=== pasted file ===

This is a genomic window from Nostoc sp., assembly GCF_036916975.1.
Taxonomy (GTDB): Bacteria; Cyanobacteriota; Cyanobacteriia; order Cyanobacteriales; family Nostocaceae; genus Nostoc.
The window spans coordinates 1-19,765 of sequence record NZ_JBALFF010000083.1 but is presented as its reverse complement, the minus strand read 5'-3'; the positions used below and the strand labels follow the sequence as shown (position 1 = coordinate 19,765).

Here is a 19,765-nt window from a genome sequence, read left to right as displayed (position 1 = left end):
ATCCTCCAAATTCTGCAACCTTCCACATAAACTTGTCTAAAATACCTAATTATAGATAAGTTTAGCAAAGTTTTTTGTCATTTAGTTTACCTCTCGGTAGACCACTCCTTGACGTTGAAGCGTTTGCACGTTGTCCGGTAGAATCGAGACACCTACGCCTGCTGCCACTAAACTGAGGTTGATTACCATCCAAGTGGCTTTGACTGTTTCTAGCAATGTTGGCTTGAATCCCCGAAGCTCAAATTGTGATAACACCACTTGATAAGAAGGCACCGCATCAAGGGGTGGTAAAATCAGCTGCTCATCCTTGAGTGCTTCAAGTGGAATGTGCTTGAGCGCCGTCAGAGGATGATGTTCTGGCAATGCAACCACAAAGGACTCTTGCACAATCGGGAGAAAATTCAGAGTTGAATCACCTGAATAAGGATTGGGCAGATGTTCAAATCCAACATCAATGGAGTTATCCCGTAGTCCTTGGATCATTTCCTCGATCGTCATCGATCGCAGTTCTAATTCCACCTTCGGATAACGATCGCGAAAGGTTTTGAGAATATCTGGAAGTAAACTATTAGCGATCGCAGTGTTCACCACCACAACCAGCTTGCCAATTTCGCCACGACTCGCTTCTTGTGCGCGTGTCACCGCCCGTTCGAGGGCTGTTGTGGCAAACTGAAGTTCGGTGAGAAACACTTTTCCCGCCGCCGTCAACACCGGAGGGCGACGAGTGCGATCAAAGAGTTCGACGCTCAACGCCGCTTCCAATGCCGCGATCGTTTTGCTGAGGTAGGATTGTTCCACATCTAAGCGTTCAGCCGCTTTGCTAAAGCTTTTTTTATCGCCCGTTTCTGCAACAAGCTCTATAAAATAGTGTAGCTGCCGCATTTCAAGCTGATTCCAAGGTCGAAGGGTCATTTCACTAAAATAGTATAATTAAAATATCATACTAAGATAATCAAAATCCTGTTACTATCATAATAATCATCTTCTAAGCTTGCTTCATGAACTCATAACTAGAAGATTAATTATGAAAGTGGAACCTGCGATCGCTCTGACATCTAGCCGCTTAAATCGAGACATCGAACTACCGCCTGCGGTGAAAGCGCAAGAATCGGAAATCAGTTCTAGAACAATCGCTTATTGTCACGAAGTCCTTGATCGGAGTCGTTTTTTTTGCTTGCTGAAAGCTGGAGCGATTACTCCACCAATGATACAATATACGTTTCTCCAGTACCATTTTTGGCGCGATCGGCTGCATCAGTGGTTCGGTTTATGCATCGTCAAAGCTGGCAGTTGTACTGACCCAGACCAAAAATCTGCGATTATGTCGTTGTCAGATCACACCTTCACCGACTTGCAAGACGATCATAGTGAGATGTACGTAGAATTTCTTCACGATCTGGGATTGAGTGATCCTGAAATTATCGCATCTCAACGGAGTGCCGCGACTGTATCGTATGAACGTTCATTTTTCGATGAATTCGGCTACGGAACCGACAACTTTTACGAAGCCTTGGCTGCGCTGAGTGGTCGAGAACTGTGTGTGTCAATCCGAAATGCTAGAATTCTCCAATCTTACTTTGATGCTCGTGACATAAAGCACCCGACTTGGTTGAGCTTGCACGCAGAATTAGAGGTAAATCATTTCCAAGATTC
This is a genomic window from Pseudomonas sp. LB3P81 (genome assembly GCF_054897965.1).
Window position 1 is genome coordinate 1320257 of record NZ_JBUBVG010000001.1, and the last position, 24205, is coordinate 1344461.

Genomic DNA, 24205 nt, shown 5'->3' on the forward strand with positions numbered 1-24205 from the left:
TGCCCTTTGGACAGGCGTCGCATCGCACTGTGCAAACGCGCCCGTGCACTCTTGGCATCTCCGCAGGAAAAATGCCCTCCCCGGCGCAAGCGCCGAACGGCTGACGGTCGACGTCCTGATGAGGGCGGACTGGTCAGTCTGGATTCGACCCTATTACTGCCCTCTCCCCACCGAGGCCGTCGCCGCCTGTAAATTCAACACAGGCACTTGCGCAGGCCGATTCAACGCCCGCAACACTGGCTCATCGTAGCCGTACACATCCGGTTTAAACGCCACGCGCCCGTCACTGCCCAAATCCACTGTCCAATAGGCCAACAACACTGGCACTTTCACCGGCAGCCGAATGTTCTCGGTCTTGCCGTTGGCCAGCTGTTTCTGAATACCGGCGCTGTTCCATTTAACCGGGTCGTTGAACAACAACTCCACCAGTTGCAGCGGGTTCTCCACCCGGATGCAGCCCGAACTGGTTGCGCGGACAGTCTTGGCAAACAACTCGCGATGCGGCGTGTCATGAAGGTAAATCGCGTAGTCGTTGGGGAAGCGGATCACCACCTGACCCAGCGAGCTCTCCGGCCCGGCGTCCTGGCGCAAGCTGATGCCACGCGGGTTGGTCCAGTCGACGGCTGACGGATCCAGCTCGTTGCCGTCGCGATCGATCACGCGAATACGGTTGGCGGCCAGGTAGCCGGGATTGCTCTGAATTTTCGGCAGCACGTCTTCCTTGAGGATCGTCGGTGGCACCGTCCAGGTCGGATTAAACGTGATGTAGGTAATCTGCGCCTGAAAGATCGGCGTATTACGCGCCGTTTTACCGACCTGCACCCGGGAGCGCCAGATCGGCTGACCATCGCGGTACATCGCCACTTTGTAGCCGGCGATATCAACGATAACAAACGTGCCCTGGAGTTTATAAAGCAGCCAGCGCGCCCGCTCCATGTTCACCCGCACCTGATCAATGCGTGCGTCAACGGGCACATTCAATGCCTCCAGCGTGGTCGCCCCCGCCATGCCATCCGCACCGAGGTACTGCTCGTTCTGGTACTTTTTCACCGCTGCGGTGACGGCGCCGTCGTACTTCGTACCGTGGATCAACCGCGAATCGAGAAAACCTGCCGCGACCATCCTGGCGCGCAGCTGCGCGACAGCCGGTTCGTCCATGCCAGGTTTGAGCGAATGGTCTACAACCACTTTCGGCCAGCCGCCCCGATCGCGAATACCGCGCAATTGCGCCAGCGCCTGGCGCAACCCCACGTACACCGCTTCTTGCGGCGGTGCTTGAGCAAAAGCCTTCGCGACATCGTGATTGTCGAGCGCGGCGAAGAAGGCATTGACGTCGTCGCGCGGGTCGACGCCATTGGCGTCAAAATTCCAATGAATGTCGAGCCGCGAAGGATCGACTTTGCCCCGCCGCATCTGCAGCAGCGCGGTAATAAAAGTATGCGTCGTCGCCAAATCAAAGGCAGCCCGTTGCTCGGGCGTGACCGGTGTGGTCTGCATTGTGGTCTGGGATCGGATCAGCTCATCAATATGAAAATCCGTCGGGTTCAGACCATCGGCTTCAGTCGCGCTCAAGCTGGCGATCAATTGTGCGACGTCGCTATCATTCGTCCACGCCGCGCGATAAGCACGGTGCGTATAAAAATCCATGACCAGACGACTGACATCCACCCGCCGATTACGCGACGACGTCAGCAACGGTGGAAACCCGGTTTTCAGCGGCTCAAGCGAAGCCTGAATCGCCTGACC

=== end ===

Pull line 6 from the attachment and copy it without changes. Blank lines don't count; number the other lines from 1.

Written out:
This is a genomic window from Pseudomonas sp. LB3P81 (genome assembly GCF_054897965.1).